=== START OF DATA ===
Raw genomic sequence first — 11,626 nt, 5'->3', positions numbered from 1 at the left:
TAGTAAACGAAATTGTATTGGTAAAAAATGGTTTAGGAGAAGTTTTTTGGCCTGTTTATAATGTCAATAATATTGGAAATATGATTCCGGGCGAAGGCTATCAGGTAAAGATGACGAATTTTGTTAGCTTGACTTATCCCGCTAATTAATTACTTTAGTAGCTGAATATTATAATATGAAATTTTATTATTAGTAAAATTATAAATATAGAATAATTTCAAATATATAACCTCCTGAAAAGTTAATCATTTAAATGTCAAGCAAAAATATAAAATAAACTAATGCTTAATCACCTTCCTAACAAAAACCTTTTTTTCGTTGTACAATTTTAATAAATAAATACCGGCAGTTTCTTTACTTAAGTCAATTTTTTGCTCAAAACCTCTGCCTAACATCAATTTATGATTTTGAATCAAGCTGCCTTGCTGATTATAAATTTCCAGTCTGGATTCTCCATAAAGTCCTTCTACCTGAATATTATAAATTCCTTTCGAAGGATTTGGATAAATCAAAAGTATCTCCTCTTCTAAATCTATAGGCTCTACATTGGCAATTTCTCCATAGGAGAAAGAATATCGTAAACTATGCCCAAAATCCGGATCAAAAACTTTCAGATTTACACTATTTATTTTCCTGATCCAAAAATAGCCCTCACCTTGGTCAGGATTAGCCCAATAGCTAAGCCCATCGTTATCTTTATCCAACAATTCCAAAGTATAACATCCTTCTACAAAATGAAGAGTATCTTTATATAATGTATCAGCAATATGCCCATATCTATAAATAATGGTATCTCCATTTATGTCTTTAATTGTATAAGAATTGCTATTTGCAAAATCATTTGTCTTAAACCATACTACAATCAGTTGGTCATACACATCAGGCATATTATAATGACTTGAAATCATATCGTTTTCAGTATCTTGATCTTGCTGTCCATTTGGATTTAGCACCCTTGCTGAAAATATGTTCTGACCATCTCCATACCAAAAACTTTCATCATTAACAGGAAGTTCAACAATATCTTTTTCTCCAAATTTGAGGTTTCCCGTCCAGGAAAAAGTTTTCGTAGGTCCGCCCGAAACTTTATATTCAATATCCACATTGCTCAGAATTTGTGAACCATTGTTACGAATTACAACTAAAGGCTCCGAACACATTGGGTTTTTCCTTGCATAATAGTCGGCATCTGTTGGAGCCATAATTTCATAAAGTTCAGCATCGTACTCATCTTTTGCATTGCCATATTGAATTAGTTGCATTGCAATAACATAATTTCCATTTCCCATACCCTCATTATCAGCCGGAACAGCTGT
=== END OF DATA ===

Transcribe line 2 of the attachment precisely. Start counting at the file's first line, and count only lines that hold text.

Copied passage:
TAGTAAACGAAATTGTATTGGTAAAAAATGGTTTAGGAGAAGTTTTTTGGCCTGTTTATAATGTCAATAATATTGGAAATATGATTCCGGGCGAAGGCTATCAGGTAAAGATGACGAATTTTGTTAGCTTGACTTATCCCGCTAATTAATTACTTTAGTAGCTGAATATTATAATATGAAATTTTATTATTAGTAAAATTATAAATATAGAATAATTTCAAATATATAACCTCCTGAAAAGTTAATCATTTAAATGTCAAGCAAAAATATAAAATAAACTAATGCTTAATCACCTTCCTAACAAAAACCTTTTTTTCGTTGTACAATTTTAATAAATAAATACCGGCAGTTTCTTTACTTAAGTCAATTTTTTGCTCAAAACCTCTGCCTAACATCAATTTATGATTTTGAATCAAGCTGCCTTGCTGATTATAAATTTCCAGTCTGGATTCTCCATAAAGTCCTTCTACCTGAATATTATAAATTCCTTTCGAAGGATTTGGATAAATCAAAAGTATCTCCTCTTCTAAATCTATAGGCTCTACATTGGCAATTTCTCCATAGGAGAAAGAATATCGTAAACTATGCCCAAAATCCGGATCAAAAACTTTCAGATTTACACTATTTATTTTCCTGATCCAAAAATAGCCCTCACCTTGGTCAGGATTAGCCCAATAGCTAAGCCCATCGTTATCTTTATCCAACAATTCCAAAGTATAACATCCTTCTACAAAATGAAGAGTATCTTTATATAATGTATCAGCAATATGCCCATATCTATAAATAATGGTATCTCCATTTATGTCTTTAATTGTATAAGAATTGCTATTTGCAAAATCATTTGTCTTAAACCATACTACAATCAGTTGGTCATACACATCAGGCATATTATAATGACTTGAAATCATATCGTTTTCAGTATCTTGATCTTGCTGTCCATTTGGATTTAGCACCCTTGCTGAAAATATGTTCTGACCATCTCCATACCAAAAACTTTCATCATTAACAGGAAGTTCAACAATATCTTTTTCTCCAAATTTGAGGTTTCCCGTCCAGGAAAAAGTTTTCGTAGGTCCGCCCGAAACTTTATATTCAATATCCACATTGCTCAGAATTTGTGAACCATTGTTACGAATTACAACTAAAGGCTCCGAACACATTGGGTTTTTCCTTGCATAATAGTCGGCATCTGTTGGAGCCATAATTTCATAAAGTTCAGCATCGTACTCATCTTTTGCATTGCCATATTGAATTAGTTGCATTGCAATAACATAATTTCCATTTCCCATACCCTCATTATCAGCCGGAACAGCTGT